Pittsburgh City Council vote could be too late for North Side bridge funding |

Pittsburgh City Council vote could be too late for North Side bridge funding

Bob Bauder
Signs advise motorists that West Ohio Street is closed at a bridge crossing Norfolk Southern Railroad tracks. The bridge is open to pedestrians and bicyclists.

Pittsburgh City Council took a step Wednesday in allocating funds for a new bridge over railroad tracks on the North Side, but a city official said it could be too late to receive $4.6 million in state and federal highway funds that would cover the cost of construction.

Karina Ricks, director of Pittsburgh’s Department of Mobility and Infrastructure, previously said Pittsburgh could lose the money if council failed to approve funding for reconstruction of the bridge on West Ohio Street by Sept. 20. On Wednesday, Ricks said she was guessing at the deadline, which has already passed, and she was unsure if the Pennsylvania Department of Transportation would release the money.

“We really have not been able to get a definite answer from PennDOT,” Ricks said, noting that council has delayed a vote on the resolution since March. “We’re hoping.”

The bridge has stirred controversy for years among North Siders, who oppose altering the historic bridge design and fear Norfolk Southern trains carrying dangerous materials could derail in their neighborhood. The city is required to raise the bridge from its current level of 19 feet to 22 feet so double-stacked rail cars can pass under it.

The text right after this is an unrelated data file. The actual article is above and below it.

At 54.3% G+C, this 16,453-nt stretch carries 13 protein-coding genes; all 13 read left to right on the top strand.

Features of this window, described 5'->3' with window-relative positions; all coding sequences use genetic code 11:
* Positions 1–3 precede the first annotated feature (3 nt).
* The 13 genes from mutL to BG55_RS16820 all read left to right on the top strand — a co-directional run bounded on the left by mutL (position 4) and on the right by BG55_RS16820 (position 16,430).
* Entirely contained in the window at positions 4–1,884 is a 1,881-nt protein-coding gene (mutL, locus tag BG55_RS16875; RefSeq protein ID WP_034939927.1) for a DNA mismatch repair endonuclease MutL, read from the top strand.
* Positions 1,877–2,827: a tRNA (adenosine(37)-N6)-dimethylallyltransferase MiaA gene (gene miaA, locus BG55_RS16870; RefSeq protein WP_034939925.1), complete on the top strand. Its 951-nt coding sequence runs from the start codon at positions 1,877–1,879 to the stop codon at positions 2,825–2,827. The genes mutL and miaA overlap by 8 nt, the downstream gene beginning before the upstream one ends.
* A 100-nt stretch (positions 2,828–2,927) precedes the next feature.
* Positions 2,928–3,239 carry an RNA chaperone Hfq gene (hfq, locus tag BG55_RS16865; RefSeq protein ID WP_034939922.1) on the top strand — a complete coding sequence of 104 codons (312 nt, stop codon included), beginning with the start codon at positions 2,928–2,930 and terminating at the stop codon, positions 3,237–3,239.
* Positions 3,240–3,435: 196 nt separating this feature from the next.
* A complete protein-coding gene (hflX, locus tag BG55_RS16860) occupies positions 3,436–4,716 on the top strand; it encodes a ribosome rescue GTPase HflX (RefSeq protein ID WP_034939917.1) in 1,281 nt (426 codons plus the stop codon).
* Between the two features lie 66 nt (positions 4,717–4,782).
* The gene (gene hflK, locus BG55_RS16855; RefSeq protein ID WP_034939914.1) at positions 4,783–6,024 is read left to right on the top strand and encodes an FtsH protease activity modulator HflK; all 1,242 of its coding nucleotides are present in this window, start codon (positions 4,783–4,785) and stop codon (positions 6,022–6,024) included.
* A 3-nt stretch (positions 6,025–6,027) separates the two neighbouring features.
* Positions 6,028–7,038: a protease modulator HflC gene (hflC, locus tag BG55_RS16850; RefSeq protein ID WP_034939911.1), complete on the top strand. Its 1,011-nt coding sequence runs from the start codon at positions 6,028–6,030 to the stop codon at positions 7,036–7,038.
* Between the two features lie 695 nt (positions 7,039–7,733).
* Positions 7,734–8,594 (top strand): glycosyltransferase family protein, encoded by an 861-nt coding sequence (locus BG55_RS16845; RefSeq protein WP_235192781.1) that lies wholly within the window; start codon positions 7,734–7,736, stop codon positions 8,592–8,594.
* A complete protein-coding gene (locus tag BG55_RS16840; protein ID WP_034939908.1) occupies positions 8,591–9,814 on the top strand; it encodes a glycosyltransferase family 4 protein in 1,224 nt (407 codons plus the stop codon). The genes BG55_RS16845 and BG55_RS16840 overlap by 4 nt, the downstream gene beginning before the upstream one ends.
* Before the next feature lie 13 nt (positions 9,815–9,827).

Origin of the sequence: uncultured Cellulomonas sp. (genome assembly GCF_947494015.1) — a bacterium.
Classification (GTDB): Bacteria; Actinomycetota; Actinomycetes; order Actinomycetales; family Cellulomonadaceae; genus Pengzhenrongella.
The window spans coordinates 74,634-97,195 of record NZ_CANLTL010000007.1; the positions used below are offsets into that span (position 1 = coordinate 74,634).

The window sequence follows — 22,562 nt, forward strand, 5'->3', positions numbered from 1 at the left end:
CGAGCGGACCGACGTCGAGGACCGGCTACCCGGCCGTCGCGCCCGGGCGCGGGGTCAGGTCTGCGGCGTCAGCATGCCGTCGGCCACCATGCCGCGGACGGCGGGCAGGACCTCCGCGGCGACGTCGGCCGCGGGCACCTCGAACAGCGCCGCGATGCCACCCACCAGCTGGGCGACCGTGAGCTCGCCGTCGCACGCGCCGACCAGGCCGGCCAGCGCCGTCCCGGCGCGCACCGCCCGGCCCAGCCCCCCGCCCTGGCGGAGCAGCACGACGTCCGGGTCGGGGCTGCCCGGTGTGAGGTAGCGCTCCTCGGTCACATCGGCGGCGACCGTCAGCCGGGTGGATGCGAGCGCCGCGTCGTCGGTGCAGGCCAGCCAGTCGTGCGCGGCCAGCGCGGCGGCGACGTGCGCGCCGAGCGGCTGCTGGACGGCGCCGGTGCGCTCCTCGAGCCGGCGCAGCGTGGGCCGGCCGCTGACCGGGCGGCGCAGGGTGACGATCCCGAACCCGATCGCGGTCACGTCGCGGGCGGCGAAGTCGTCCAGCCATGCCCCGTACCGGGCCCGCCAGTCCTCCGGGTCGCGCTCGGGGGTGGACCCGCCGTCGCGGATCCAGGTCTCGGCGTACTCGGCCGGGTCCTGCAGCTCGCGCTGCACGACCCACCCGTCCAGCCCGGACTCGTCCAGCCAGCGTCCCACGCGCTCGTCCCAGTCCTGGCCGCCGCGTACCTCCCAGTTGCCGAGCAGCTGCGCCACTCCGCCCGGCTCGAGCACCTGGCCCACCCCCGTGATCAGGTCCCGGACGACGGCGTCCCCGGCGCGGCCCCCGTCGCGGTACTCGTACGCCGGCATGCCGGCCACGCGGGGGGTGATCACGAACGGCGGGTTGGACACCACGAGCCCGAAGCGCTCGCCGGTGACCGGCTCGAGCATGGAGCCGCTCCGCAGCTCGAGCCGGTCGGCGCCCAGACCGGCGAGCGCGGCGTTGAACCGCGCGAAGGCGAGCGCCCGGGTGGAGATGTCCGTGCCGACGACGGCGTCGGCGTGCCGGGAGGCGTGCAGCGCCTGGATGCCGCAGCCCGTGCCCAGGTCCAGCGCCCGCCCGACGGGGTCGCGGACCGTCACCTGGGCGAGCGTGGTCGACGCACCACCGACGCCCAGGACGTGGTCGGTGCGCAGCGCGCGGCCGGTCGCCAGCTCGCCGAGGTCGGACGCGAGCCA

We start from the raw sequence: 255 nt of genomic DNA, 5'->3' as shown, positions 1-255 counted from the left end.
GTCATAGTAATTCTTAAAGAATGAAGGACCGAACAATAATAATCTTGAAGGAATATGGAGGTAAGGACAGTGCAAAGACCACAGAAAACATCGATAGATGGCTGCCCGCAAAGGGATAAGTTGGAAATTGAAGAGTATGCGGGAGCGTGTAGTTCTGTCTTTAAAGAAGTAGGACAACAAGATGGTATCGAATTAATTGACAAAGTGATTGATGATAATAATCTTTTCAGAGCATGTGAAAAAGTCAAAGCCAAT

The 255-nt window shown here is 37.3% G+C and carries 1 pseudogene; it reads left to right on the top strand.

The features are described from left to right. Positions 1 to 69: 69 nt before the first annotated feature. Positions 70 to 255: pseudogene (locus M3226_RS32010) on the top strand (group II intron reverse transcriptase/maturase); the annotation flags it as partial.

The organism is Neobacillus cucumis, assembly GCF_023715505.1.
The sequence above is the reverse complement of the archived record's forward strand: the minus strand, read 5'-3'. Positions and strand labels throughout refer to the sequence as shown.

Council members cast a preliminary 5-1 vote to allocate the money, and they’re scheduled for a final vote Tuesday. Councilwoman Darlene Harris of Spring Hill, who represents the North Side, voted against the measure.

Harris said she opposes the project because of the rail dangers. She said she has yet to receive documentation showing project deadlines and wants city, state and railroad officials to meet with residents and discuss the project.

“I did not receive the information that I asked for,” she said. “I also asked for a community meeting. Also, we have the state and state officials working to ensure that the community has input into this.”

Ricks said West Ohio is one of Pittsburgh’s busiest streets and city residents and commuters need the transportation connection.

“We must restore this bridge,” she said. “It’s an important connection to the city. It’s important for the operations of the city.”

Bob Bauder is a Tribune-Review staff writer. You can contact Bob at 412-765-2312, [email protected] or via Twitter @bobbauder.

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